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HOME > Short Stories > The Children's Pilgrimage > CHAPTER XXIII. TELLING THE BAD NEWS.
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 All the way back to the forest not one word passed the lips of Joe. But when the two children, panting from their rapid run, reached the hut, he threw himself on the ground, covered his face for a brief instant, then asked Cecile to come to his side.  
"For I've a story to tell yer, little Missie," said Joe.
Cecile obeyed him at once. A great terror was over her, but this terror was partly assuaged by his first words.
"I ha' got some'ut to tell yer, Missie Cecile," said Joe Barnes, "some'ut 'bout my old life, the kind o' way I used to live in Paris and Lunnon."
At the words Cecile raised her little flower face with a sigh of relief; she was not going to hear of any fresh trouble; it was only an old, old woe, and Joe needed comfort.
"Dear Joe," said the little girl, "yes, tell me about Paris and London."
Joe felt himself shrinking away from the little caressing movement Cecile made. He looked at her for an instant out of two great hollow eyes, then began in a dull kind of voice.
"It don't make much real differ," he said, "only I thought as I'd like fur yer to know as it wor a werry bitter temptation.
"I remember the last night as I slept along o' my mother, Missie Cecile, how she petted me, and fondled of me.
"Then I wor stolen away, and my master brought me to Paris. We lived in a werry low part o' Paris, high up in a garret. I wor taught to play the fiddle—I wor taught by blows; and when they did not do, I wor made real, desperate hungry. I used to be given jest one meal a day, and when the others as did better nor me wor eating, I had to stand by and wait on 'em. Then, when I knew enough, I wor sent into the streets to play, and when I did not bring in enough money, I wor beat worse nor ever. One day my master sold me to an Englishman. Talk o' slaves! well, this man give my master a lot o' money fur me. I seed the money, and they told me as I wor apprenticed to him, and that I could not run away, for ef I did, the law 'ud bring me back. My new master tuk me to England. He tuk me to Lunnon. It wor bad in Paris, but in Lunnon it wor worse. I wor farther from my mother. I wor out o' my own country, and I did not know a word of English.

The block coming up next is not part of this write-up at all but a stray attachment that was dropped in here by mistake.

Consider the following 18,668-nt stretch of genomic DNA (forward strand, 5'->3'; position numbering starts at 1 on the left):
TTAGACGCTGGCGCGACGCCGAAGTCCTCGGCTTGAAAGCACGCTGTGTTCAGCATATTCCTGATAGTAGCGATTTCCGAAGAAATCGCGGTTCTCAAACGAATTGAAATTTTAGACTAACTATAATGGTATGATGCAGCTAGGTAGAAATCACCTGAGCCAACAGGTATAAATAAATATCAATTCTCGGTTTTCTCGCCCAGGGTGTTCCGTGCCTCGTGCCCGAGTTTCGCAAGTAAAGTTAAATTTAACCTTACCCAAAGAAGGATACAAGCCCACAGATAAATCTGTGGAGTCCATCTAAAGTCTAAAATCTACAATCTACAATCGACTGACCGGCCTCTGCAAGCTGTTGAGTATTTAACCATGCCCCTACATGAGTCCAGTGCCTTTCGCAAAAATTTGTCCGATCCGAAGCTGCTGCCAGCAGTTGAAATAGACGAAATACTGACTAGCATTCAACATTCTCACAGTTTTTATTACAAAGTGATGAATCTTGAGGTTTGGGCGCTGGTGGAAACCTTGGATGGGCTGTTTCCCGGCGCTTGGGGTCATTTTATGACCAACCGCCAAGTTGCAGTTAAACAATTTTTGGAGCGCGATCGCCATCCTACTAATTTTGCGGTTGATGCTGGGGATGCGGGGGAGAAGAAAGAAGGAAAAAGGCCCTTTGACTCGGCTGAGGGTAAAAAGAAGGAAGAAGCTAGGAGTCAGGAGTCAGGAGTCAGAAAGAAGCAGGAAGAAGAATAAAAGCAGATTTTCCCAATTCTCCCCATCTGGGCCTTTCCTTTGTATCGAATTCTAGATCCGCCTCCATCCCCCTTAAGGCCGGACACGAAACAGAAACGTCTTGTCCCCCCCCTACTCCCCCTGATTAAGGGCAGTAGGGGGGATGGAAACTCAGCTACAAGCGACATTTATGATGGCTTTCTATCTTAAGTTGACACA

"Oh! I did find out wot hunger and cold and misery wor in London. Nobody—nobody give me even a kind word, except one poor lad worse off nor myself. He belonged to hour company, and he broke his leg. My master would not send him to 'orspitle, and he died. But afore he died he taught me a bit of English, and I picked up more by and by. I grew bigger, and the years went on. Oh! it wor a dreadful life. I did nothink but long for my mother and pine for the old home, and once I tried to run away. I wor found the first time, and kep' in a dark cellar on bread and water for a week arter.
"Then I seed you and Maurice at the night-school. I heerd you say you wor goin' to France, and when I heerd sech plucky words from sech a little mite as you, Missie, why I thought as I'd try to run away again; and the second time, no matter how, I succeeded. I had wot I called real luck, and I got to France, and there, jest outside Calais, I met you two, and I thought as I wor made. Oh, Missie Cecile, but for the purse o' gold—but for the purse o' gold, I might ha' been made."
Here Joe paused, again covered his face, and groaned most bitterly.
"The purse of gold is quite safe with Miss Smith in Paris," said Cecile, in a tone of surprise. "Dear Joe, I don't quite understand you. Those were dreadful days, but they are over. You will soon see your old mother again. All the dreadful days are over, Joe dear."
"Ah! Missie, but that's jest wot they ain't. But I likes to hear you say 'dear Joe' once again, for soon, when you know all, you'll hate me."
"Then may I kiss you before I know all? and I don't think I could hate you, Jography."
"Ah! yes," said Joe, receiving the little kiss with almost apath............
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